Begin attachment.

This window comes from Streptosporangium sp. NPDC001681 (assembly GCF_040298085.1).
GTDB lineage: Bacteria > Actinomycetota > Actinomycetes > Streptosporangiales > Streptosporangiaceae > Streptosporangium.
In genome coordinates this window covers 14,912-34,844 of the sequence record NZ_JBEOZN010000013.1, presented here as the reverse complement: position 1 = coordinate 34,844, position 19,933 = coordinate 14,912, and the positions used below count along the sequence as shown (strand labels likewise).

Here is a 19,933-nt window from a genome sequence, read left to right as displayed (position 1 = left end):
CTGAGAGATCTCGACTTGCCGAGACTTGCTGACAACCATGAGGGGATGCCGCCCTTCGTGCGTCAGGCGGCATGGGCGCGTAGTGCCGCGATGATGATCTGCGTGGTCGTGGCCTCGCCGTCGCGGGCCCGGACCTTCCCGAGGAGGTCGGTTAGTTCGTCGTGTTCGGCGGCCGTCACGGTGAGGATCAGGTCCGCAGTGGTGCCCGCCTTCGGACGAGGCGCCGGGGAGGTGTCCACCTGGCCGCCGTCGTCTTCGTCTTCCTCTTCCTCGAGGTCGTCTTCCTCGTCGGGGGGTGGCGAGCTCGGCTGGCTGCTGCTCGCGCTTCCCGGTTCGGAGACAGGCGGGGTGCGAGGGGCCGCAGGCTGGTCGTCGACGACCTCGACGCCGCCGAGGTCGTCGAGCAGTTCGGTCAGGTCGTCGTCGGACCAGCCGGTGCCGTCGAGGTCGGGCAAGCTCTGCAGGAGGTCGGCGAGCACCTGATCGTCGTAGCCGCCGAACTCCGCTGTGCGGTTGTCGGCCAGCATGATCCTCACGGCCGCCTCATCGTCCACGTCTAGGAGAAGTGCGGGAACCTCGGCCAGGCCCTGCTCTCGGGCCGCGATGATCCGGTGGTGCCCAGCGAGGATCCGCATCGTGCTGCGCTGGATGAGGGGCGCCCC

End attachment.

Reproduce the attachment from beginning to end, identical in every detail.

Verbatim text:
This window comes from Streptosporangium sp. NPDC001681 (assembly GCF_040298085.1).
GTDB lineage: Bacteria > Actinomycetota > Actinomycetes > Streptosporangiales > Streptosporangiaceae > Streptosporangium.
In genome coordinates this window covers 14,912-34,844 of the sequence record NZ_JBEOZN010000013.1, presented here as the reverse complement: position 1 = coordinate 34,844, position 19,933 = coordinate 14,912, and the positions used below count along the sequence as shown (strand labels likewise).

Here is a 19,933-nt window from a genome sequence, read left to right as displayed (position 1 = left end):
CTGAGAGATCTCGACTTGCCGAGACTTGCTGACAACCATGAGGGGATGCCGCCCTTCGTGCGTCAGGCGGCATGGGCGCGTAGTGCCGCGATGATGATCTGCGTGGTCGTGGCCTCGCCGTCGCGGGCCCGGACCTTCCCGAGGAGGTCGGTTAGTTCGTCGTGTTCGGCGGCCGTCACGGTGAGGATCAGGTCCGCAGTGGTGCCCGCCTTCGGACGAGGCGCCGGGGAGGTGTCCACCTGGCCGCCGTCGTCTTCGTCTTCCTCTTCCTCGAGGTCGTCTTCCTCGTCGGGGGGTGGCGAGCTCGGCTGGCTGCTGCTCGCGCTTCCCGGTTCGGAGACAGGCGGGGTGCGAGGGGCCGCAGGCTGGTCGTCGACGACCTCGACGCCGCCGAGGTCGTCGAGCAGTTCGGTCAGGTCGTCGTCGGACCAGCCGGTGCCGTCGAGGTCGGGCAAGCTCTGCAGGAGGTCGGCGAGCACCTGATCGTCGTAGCCGCCGAACTCCGCTGTGCGGTTGTCGGCCAGCATGATCCTCACGGCCGCCTCATCGTCCACGTCTAGGAGAAGTGCGGGAACCTCGGCCAGGCCCTGCTCTCGGGCCGCGATGATCCGGTGGTGCCCAGCGAGGATCCGCATCGTGCTGCGCTGGATGAGGGGCGCCCC